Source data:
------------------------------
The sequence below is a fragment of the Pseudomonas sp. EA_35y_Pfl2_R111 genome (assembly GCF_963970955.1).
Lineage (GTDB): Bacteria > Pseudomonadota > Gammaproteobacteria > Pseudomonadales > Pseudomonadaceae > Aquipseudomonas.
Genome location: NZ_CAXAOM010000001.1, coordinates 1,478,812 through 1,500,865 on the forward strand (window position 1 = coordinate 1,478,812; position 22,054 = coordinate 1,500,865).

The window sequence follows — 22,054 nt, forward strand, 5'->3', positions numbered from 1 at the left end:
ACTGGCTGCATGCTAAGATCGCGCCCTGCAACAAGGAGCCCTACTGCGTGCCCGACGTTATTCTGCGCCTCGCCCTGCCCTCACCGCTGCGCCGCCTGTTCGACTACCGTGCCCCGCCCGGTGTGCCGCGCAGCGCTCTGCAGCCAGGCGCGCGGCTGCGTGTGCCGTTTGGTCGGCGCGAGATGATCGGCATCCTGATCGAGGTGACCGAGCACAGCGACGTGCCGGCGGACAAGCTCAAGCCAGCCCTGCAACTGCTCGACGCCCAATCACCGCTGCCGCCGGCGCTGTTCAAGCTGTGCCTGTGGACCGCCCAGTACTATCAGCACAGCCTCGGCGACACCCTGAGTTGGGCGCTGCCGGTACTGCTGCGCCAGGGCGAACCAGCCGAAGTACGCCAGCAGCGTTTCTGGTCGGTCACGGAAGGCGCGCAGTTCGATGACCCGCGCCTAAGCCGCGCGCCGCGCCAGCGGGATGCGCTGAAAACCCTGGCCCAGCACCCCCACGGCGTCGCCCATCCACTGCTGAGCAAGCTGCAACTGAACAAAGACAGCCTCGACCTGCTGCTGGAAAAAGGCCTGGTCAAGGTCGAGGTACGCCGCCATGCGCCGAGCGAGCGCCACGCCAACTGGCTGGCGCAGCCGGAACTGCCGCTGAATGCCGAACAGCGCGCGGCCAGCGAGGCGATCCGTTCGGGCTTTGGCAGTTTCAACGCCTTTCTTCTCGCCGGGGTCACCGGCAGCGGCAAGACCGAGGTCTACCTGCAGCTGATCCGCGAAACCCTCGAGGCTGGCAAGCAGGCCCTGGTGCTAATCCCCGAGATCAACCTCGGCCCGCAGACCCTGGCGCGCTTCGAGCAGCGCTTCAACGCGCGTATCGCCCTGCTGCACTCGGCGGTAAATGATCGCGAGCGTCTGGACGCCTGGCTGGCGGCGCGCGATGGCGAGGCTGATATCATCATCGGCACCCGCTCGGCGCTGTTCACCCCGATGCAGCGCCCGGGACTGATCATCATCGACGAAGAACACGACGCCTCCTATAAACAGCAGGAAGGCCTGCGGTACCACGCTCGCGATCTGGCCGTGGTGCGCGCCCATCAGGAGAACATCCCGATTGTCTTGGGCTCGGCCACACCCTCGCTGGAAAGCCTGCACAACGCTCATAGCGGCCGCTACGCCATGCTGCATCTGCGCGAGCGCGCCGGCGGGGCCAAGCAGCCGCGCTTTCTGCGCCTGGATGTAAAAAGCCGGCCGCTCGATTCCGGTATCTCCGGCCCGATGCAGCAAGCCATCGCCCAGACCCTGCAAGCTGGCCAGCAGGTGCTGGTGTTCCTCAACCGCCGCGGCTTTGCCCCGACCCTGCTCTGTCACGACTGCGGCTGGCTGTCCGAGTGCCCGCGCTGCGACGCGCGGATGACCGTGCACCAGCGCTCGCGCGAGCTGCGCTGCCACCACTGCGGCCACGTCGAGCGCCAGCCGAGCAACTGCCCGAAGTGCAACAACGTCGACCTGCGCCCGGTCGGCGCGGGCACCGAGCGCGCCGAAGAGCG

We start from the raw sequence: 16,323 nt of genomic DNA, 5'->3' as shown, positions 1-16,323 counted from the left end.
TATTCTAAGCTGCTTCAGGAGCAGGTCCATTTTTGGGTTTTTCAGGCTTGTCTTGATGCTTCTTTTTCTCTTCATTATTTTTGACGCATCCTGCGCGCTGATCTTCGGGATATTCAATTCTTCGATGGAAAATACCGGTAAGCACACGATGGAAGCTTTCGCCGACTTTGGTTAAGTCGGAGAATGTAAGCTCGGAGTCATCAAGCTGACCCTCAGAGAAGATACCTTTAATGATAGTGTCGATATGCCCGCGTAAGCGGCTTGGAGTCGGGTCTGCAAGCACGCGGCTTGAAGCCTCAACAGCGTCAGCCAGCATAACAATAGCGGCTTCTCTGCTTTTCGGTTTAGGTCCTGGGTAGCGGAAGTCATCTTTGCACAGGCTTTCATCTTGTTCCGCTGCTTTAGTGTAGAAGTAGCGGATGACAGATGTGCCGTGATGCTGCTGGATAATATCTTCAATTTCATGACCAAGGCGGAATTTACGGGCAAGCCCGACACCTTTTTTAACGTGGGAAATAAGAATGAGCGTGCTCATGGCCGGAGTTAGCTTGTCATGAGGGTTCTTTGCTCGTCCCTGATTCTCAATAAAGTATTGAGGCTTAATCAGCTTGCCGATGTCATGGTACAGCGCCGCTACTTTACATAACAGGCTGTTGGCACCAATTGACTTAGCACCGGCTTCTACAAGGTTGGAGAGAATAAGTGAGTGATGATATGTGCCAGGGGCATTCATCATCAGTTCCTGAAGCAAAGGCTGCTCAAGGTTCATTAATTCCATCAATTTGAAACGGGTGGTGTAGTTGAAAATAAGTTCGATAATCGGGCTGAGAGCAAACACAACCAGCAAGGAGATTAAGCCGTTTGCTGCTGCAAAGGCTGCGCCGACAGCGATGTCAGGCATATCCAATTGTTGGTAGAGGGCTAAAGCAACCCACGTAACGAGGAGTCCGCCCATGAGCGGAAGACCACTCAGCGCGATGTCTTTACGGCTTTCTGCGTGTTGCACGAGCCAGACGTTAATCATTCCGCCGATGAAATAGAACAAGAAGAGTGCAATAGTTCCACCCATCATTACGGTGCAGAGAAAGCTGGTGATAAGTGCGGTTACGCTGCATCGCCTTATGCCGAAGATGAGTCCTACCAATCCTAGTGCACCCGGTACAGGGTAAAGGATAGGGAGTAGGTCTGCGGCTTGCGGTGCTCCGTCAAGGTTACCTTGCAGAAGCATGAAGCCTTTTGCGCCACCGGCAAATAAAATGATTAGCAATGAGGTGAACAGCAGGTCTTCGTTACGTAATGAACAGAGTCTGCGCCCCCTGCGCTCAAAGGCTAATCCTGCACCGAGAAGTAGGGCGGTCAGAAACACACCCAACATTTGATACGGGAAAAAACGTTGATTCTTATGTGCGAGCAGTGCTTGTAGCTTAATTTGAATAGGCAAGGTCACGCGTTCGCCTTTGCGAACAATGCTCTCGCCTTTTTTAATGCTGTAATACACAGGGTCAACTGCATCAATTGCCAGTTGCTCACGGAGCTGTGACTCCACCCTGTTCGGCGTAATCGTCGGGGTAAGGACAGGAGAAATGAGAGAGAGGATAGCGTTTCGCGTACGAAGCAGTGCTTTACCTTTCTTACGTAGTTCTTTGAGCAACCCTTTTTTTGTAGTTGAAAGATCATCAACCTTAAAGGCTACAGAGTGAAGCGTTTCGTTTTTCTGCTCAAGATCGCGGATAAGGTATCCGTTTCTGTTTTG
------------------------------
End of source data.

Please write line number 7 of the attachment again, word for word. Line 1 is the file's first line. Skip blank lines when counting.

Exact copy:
TATTCTAAGCTGCTTCAGGAGCAGGTCCATTTTTGGGTTTTTCAGGCTTGTCTTGATGCTTCTTTTTCTCTTCATTATTTTTGACGCATCCTGCGCGCTGATCTTCGGGATATTCAATTCTTCGATGGAAAATACCGGTAAGCACACGATGGAAGCTTTCGCCGACTTTGGTTAAGTCGGAGAATGTAAGCTCGGAGTCATCAAGCTGACCCTCAGAGAAGATACCTTTAATGATAGTGTCGATATGCCCGCGTAAGCGGCTTGGAGTCGGGTCTGCAAGCACGCGGCTTGAAGCCTCAACAGCGTCAGCCAGCATAACAATAGCGGCTTCTCTGCTTTTCGGTTTAGGTCCTGGGTAGCGGAAGTCATCTTTGCACAGGCTTTCATCTTGTTCCGCTGCTTTAGTGTAGAAGTAGCGGATGACAGATGTGCCGTGATGCTGCTGGATAATATCTTCAATTTCATGACCAAGGCGGAATTTACGGGCAAGCCCGACACCTTTTTTAACGTGGGAAATAAGAATGAGCGTGCTCATGGCCGGAGTTAGCTTGTCATGAGGGTTCTTTGCTCGTCCCTGATTCTCAATAAAGTATTGAGGCTTAATCAGCTTGCCGATGTCATGGTACAGCGCCGCTACTTTACATAACAGGCTGTTGGCACCAATTGACTTAGCACCGGCTTCTACAAGGTTGGAGAGAATAAGTGAGTGATGATATGTGCCAGGGGCATTCATCATCAGTTCCTGAAGCAAAGGCTGCTCAAGGTTCATTAATTCCATCAATTTGAAACGGGTGGTGTAGTTGAAAATAAGTTCGATAATCGGGCTGAGAGCAAACACAACCAGCAAGGAGATTAAGCCGTTTGCTGCTGCAAAGGCTGCGCCGACAGCGATGTCAGGCATATCCAATTGTTGGTAGAGGGCTAAAGCAACCCACGTAACGAGGAGTCCGCCCATGAGCGGAAGACCACTCAGCGCGATGTCTTTACGGCTTTCTGCGTGTTGCACGAGCCAGACGTTAATCATTCCGCCGATGAAATAGAACAAGAAGAGTGCAATAGTTCCACCCATCATTACGGTGCAGAGAAAGCTGGTGATAAGTGCGGTTACGCTGCATCGCCTTATGCCGAAGATGAGTCCTACCAATCCTAGTGCACCCGGTACAGGGTAAAGGATAGGGAGTAGGTCTGCGGCTTGCGGTGCTCCGTCAAGGTTACCTTGCAGAAGCATGAAGCCTTTTGCGCCACCGGCAAATAAAATGATTAGCAATGAGGTGAACAGCAGGTCTTCGTTACGTAATGAACAGAGTCTGCGCCCCCTGCGCTCAAAGGCTAATCCTGCACCGAGAAGTAGGGCGGTCAGAAACACACCCAACATTTGATACGGGAAAAAACGTTGATTCTTATGTGCGAGCAGTGCTTGTAGCTTAATTTGAATAGGCAAGGTCACGCGTTCGCCTTTGCGAACAATGCTCTCGCCTTTTTTAATGCTGTAATACACAGGGTCAACTGCATCAATTGCCAGTTGCTCACGGAGCTGTGACTCCACCCTGTTCGGCGTAATCGTCGGGGTAAGGACAGGAGAAATGAGAGAGAGGATAGCGTTTCGCGTACGAAGCAGTGCTTTACCTTTCTTACGTAGTTCTTTGAGCAACCCTTTTTTTGTAGTTGAAAGATCATCAACCTTAAAGGCTACAGAGTGAAGCGTTTCGTTTTTCTGCTCAAGATCGCGGATAAGGTATCCGTTTCTGTTTTG